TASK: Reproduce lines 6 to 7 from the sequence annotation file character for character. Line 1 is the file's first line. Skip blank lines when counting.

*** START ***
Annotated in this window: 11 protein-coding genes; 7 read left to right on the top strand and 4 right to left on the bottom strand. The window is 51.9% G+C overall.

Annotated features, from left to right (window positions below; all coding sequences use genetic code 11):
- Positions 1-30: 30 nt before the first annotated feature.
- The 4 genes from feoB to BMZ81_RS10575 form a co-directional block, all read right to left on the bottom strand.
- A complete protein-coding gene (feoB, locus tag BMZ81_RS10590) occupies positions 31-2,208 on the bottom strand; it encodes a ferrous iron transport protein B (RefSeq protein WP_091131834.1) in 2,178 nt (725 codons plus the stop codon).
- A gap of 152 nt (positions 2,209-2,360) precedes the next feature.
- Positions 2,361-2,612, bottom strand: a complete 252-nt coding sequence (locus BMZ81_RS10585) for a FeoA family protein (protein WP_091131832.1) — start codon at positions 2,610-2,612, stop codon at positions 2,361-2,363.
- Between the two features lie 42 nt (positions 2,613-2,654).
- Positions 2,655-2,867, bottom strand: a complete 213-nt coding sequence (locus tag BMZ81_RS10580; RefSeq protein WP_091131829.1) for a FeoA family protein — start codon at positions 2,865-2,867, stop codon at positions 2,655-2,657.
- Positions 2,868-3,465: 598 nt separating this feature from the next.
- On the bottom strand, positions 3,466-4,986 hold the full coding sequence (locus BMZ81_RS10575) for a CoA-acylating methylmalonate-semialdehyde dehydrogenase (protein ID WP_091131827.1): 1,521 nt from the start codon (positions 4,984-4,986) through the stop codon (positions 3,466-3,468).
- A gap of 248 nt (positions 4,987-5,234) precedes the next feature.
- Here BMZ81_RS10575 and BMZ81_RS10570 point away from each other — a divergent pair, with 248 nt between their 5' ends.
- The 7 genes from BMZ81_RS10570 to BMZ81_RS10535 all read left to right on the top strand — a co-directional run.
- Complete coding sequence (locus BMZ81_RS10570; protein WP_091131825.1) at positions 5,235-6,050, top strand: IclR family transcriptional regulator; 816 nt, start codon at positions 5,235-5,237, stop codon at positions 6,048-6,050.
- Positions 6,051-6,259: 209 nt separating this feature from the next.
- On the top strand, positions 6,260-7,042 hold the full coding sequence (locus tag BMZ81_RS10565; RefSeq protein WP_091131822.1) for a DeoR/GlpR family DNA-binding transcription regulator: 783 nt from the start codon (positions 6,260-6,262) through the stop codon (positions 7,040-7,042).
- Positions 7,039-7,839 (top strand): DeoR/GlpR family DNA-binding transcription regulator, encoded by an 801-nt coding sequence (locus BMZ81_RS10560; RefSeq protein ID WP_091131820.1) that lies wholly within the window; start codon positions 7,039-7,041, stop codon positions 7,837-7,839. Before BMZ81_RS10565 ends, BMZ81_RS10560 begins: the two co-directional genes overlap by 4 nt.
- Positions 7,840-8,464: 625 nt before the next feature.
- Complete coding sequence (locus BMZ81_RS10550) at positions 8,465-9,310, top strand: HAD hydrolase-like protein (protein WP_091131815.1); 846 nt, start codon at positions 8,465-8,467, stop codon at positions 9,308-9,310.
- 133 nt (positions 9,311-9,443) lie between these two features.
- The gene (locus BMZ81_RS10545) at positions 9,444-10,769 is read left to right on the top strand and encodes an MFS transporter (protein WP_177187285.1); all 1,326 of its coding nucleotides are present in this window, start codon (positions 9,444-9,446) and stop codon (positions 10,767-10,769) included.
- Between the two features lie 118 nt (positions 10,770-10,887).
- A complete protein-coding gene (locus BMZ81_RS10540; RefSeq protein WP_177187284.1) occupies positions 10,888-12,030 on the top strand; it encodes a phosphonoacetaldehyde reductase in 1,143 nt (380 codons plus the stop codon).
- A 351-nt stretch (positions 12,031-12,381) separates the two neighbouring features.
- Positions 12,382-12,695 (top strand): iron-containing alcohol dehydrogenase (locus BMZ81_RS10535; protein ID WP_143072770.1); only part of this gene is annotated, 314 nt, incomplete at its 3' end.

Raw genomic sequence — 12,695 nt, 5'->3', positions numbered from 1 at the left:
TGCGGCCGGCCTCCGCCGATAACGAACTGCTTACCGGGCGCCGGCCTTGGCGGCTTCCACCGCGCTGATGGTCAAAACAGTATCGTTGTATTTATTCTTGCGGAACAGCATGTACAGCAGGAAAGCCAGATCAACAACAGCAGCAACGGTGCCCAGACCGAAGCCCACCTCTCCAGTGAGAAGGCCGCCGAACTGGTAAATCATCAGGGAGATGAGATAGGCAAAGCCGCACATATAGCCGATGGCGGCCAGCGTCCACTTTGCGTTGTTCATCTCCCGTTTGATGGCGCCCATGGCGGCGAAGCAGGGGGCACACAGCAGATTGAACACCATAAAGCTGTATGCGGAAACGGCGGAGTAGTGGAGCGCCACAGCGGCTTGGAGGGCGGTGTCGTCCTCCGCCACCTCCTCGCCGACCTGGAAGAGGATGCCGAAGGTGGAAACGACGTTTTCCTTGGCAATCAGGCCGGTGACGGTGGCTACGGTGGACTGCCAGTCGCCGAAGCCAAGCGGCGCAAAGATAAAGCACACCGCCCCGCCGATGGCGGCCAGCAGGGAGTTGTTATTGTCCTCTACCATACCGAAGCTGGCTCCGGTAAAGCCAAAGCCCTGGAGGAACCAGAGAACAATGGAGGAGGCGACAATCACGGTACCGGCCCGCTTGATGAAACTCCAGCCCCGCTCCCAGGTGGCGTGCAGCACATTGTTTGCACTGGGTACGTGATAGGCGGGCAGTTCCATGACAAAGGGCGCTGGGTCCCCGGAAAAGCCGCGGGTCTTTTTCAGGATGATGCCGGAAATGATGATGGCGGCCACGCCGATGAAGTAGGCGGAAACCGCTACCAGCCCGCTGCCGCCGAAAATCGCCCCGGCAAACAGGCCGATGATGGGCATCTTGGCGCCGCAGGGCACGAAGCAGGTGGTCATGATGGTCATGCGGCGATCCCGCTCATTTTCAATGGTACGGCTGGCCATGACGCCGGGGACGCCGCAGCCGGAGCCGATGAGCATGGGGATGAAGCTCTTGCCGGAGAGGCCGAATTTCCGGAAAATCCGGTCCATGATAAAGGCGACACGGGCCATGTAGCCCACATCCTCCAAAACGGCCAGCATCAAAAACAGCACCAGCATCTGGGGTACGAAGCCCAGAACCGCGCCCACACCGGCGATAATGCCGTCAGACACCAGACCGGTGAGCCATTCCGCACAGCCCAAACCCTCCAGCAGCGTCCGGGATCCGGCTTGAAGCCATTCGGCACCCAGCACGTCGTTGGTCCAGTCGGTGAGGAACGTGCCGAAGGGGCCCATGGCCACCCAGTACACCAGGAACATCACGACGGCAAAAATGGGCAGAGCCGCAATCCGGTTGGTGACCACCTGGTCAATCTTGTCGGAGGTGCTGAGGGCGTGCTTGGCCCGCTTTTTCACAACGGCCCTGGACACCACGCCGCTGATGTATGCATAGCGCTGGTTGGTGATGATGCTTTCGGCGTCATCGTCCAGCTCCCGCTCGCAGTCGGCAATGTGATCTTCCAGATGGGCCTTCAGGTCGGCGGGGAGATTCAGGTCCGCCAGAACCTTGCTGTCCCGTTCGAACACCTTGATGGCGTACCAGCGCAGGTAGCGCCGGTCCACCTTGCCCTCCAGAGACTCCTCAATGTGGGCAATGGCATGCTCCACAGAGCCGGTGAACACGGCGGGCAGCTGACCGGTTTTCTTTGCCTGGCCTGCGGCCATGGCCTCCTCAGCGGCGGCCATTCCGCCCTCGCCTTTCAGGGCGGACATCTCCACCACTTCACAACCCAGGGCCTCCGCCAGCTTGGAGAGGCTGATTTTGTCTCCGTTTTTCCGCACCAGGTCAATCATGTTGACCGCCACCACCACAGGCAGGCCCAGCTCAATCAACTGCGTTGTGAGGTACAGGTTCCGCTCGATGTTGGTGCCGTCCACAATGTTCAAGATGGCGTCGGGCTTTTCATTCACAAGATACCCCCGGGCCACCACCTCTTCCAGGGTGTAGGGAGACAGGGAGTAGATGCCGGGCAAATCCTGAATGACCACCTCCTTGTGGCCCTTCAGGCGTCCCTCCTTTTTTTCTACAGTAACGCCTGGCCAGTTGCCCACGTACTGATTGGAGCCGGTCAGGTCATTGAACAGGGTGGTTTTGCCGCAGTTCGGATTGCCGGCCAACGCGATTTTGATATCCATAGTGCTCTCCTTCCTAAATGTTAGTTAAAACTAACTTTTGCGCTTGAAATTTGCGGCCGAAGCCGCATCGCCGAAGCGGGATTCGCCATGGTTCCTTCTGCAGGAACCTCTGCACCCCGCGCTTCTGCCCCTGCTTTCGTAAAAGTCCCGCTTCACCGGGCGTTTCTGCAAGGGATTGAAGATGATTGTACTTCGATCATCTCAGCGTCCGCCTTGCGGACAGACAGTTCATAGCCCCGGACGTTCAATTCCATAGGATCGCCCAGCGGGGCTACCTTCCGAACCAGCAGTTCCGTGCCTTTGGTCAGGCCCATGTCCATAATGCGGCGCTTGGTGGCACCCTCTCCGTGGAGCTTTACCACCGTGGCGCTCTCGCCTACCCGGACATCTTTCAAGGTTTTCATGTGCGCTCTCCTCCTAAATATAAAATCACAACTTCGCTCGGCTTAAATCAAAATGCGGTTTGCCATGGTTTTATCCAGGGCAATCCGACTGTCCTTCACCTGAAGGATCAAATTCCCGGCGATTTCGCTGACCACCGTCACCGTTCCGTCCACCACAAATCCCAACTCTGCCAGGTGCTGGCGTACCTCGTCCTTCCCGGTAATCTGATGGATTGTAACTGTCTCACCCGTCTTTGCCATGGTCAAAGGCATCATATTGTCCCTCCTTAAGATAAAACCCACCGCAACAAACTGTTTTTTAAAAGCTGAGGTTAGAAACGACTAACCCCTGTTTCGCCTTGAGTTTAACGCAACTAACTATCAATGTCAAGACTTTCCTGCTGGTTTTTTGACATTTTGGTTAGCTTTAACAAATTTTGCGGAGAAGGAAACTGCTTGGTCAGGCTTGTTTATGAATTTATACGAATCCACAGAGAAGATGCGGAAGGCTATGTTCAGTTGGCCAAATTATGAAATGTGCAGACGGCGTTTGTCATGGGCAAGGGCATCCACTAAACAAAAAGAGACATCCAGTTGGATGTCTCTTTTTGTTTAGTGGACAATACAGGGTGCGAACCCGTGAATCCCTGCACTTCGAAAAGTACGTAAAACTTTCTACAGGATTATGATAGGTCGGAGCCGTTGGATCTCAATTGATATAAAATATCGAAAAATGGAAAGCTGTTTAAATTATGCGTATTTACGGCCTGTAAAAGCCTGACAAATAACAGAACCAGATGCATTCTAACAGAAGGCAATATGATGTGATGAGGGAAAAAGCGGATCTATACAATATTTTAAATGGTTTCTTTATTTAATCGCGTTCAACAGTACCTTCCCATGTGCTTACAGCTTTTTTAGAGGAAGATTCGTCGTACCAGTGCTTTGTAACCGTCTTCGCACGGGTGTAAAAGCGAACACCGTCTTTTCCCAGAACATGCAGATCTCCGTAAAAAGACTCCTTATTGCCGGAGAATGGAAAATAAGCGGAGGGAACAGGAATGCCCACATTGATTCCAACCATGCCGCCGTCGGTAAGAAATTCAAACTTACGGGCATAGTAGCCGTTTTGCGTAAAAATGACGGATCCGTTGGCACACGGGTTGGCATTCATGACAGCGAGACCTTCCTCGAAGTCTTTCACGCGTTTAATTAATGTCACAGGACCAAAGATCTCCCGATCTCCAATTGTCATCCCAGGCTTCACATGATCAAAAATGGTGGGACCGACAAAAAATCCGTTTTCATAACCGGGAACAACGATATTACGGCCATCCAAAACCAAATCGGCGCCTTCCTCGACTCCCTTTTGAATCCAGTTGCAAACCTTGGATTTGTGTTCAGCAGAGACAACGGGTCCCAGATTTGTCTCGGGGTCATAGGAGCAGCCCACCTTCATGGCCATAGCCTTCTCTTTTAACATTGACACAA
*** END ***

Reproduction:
- A gap of 152 nt (positions 2,209-2,360) precedes the next feature.
- Positions 2,361-2,612, bottom strand: a complete 252-nt coding sequence (locus BMZ81_RS10585) for a FeoA family protein (protein WP_091131832.1) — start codon at positions 2,610-2,612, stop codon at positions 2,361-2,363.